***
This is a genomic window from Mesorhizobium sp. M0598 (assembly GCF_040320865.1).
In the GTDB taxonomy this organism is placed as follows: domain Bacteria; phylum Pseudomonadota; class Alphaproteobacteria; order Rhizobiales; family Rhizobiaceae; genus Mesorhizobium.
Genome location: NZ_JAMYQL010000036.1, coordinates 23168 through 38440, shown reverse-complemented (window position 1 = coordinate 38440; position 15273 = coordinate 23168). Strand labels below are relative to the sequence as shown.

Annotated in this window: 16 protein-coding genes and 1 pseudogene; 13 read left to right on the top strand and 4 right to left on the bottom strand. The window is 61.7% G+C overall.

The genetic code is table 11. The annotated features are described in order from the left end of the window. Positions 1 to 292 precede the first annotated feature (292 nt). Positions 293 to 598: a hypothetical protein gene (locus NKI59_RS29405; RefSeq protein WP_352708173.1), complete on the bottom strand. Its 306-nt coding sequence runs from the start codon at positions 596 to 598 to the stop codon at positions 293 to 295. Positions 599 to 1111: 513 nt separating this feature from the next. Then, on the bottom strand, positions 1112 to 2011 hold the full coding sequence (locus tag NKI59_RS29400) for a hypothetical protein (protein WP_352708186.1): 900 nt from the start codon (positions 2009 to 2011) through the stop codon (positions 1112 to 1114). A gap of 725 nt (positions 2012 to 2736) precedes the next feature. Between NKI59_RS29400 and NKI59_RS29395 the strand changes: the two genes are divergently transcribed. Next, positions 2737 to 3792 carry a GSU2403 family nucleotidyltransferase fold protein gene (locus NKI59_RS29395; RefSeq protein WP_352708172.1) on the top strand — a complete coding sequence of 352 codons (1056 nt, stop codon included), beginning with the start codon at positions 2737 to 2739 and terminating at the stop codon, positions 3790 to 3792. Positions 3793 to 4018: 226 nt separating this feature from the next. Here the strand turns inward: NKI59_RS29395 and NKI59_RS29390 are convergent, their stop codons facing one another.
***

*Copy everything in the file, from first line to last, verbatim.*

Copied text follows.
This is a genomic window from Mesorhizobium sp. M0598 (assembly GCF_040320865.1).
In the GTDB taxonomy this organism is placed as follows: domain Bacteria; phylum Pseudomonadota; class Alphaproteobacteria; order Rhizobiales; family Rhizobiaceae; genus Mesorhizobium.
Genome location: NZ_JAMYQL010000036.1, coordinates 23168 through 38440, shown reverse-complemented (window position 1 = coordinate 38440; position 15273 = coordinate 23168). Strand labels below are relative to the sequence as shown.

Annotated in this window: 16 protein-coding genes and 1 pseudogene; 13 read left to right on the top strand and 4 right to left on the bottom strand. The window is 61.7% G+C overall.

The genetic code is table 11. The annotated features are described in order from the left end of the window. Positions 1 to 292 precede the first annotated feature (292 nt). Positions 293 to 598: a hypothetical protein gene (locus NKI59_RS29405; RefSeq protein WP_352708173.1), complete on the bottom strand. Its 306-nt coding sequence runs from the start codon at positions 596 to 598 to the stop codon at positions 293 to 295. Positions 599 to 1111: 513 nt separating this feature from the next. Then, on the bottom strand, positions 1112 to 2011 hold the full coding sequence (locus tag NKI59_RS29400) for a hypothetical protein (protein WP_352708186.1): 900 nt from the start codon (positions 2009 to 2011) through the stop codon (positions 1112 to 1114). A gap of 725 nt (positions 2012 to 2736) precedes the next feature. Between NKI59_RS29400 and NKI59_RS29395 the strand changes: the two genes are divergently transcribed. Next, positions 2737 to 3792 carry a GSU2403 family nucleotidyltransferase fold protein gene (locus NKI59_RS29395; RefSeq protein WP_352708172.1) on the top strand — a complete coding sequence of 352 codons (1056 nt, stop codon included), beginning with the start codon at positions 2737 to 2739 and terminating at the stop codon, positions 3790 to 3792. Positions 3793 to 4018: 226 nt separating this feature from the next. Here the strand turns inward: NKI59_RS29395 and NKI59_RS29390 are convergent, their stop codons facing one another.